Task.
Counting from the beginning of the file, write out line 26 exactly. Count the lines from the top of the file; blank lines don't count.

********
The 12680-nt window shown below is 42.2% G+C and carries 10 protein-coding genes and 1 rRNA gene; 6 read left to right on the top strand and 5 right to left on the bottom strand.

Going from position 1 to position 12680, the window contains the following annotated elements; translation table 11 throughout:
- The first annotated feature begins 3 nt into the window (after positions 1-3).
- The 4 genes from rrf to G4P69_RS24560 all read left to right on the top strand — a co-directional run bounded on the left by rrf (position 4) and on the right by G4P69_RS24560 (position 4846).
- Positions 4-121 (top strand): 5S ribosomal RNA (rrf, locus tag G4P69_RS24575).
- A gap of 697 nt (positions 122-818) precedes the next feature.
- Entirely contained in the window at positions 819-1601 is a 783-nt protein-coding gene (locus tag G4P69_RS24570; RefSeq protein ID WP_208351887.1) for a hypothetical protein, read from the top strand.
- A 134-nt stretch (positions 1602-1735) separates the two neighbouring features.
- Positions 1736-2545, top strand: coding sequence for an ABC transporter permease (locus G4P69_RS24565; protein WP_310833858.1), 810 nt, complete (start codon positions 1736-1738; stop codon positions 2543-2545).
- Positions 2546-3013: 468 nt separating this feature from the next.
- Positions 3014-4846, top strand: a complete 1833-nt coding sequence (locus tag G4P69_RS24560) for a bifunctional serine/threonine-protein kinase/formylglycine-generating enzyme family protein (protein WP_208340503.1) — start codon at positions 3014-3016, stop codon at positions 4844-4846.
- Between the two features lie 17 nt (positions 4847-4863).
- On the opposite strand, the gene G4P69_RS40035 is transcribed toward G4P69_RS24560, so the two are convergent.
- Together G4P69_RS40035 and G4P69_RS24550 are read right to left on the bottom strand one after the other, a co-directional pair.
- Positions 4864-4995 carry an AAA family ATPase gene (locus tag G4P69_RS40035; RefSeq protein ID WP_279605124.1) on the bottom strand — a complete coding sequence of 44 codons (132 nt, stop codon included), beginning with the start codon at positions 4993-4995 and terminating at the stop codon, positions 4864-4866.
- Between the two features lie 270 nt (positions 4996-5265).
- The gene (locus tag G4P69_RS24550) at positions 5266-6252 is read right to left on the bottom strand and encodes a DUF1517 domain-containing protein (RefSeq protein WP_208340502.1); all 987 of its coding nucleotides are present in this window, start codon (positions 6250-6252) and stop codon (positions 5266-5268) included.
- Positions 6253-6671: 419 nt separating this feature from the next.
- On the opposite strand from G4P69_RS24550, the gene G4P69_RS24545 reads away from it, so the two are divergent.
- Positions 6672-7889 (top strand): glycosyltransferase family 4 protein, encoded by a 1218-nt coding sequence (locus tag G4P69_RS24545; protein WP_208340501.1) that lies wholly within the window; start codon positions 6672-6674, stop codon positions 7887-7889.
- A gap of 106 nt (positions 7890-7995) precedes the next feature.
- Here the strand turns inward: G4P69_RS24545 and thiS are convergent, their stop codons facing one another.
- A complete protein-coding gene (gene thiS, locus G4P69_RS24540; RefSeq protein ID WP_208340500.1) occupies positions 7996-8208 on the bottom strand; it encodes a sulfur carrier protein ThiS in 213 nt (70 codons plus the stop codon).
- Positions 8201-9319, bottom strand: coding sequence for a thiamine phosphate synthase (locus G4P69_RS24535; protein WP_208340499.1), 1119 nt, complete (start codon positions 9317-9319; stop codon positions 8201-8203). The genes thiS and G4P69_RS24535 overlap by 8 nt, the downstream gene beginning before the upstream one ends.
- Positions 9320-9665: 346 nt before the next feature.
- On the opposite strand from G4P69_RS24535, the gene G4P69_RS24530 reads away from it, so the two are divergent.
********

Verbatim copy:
- On the opposite strand from G4P69_RS24535, the gene G4P69_RS24530 reads away from it, so the two are divergent.